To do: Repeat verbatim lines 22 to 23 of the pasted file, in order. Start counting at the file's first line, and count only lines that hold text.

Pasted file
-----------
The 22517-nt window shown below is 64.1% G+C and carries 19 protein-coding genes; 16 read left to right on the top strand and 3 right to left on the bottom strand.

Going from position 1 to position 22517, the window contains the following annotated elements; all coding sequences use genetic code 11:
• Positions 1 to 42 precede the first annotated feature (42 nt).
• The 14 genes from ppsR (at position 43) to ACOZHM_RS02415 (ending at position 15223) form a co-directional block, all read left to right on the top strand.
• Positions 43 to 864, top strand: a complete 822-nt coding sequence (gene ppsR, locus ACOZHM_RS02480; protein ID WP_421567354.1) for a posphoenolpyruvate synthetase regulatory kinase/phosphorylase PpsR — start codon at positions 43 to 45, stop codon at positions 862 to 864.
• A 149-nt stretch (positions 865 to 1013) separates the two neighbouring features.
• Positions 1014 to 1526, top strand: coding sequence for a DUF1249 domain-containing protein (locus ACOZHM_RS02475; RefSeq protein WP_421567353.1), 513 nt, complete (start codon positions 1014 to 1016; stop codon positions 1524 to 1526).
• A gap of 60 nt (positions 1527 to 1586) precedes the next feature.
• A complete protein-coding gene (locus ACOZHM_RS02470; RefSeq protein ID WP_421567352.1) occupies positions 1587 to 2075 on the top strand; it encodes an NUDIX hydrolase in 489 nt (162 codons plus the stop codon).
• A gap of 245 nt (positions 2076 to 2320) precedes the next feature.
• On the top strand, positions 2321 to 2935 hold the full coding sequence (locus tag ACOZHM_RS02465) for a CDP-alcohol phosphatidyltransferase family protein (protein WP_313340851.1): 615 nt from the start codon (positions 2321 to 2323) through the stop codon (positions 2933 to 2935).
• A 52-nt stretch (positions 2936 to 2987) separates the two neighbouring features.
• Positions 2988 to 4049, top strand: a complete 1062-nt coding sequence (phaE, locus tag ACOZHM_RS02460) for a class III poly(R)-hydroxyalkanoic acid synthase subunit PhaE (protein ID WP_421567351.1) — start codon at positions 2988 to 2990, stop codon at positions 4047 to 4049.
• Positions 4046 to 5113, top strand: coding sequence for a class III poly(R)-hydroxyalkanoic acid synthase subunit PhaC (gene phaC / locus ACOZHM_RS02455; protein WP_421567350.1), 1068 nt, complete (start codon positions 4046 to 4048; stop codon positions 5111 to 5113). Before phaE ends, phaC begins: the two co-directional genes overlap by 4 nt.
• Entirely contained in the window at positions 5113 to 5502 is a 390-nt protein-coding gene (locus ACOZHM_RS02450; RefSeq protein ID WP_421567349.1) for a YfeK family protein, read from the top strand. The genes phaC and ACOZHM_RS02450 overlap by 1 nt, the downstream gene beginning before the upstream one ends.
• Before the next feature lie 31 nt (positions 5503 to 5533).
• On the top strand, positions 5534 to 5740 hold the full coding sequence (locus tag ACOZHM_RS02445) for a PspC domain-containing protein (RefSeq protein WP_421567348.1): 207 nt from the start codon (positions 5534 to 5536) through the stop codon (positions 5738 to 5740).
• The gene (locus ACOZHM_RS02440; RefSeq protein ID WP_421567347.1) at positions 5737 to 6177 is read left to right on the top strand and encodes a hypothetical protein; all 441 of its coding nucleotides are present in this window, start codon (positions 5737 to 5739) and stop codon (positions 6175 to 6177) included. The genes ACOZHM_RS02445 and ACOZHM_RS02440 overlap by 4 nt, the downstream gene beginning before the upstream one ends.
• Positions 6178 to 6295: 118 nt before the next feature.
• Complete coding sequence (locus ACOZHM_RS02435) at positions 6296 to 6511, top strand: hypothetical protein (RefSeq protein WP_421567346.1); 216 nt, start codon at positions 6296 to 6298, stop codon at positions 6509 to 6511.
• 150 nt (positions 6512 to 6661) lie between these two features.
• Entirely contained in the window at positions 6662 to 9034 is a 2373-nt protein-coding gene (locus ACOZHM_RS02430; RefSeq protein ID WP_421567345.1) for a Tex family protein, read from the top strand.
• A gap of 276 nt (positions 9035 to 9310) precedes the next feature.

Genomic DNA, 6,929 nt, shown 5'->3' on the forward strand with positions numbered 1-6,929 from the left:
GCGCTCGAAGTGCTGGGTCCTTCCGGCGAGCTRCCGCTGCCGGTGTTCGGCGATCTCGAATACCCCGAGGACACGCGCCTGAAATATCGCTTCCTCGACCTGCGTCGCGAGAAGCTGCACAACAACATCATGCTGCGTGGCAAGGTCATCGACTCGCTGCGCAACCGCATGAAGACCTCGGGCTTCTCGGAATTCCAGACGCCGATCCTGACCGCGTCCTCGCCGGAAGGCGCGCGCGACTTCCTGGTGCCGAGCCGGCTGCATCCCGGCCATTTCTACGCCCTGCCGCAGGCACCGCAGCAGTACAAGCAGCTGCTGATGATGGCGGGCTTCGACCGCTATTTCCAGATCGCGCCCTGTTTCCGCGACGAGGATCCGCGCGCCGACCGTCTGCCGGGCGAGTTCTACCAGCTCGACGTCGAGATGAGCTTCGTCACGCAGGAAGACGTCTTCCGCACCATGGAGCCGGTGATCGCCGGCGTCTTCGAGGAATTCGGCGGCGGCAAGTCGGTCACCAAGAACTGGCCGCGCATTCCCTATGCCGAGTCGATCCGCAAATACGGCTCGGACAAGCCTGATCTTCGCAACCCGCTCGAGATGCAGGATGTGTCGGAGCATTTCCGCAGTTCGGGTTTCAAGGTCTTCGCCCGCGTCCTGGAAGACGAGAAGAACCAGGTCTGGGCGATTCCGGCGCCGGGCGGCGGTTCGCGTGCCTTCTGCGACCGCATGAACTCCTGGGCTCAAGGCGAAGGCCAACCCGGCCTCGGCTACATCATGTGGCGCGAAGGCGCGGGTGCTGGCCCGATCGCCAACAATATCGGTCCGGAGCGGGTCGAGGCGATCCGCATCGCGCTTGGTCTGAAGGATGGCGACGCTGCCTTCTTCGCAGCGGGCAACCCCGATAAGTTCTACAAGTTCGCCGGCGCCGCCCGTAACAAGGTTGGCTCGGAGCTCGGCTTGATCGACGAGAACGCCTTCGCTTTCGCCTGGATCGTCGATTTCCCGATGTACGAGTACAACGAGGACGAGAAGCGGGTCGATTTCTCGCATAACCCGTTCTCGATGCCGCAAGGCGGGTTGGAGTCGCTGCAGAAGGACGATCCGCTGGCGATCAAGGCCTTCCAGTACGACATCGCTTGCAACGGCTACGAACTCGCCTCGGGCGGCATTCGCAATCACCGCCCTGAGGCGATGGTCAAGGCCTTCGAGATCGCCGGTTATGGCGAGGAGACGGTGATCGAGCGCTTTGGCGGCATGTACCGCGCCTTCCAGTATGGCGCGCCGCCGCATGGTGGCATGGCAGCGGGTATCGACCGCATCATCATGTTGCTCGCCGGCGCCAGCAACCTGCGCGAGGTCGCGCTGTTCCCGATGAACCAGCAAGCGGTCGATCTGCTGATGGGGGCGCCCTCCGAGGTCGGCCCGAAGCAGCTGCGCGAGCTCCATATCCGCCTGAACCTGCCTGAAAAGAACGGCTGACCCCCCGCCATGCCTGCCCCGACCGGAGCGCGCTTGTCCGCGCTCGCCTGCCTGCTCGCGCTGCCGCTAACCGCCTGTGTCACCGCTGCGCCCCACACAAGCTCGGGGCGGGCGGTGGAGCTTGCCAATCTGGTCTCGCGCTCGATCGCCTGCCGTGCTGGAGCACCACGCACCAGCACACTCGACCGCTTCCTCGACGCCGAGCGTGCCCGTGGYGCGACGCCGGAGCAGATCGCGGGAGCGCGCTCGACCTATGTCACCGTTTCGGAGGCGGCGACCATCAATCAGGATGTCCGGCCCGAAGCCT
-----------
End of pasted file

• Entirely contained in the window at positions 6662 to 9034 is a 2373-nt protein-coding gene (locus ACOZHM_RS02430; RefSeq protein ID WP_421567345.1) for a Tex family protein, read from the top strand.
• A gap of 276 nt (positions 9035 to 9310) precedes the next feature.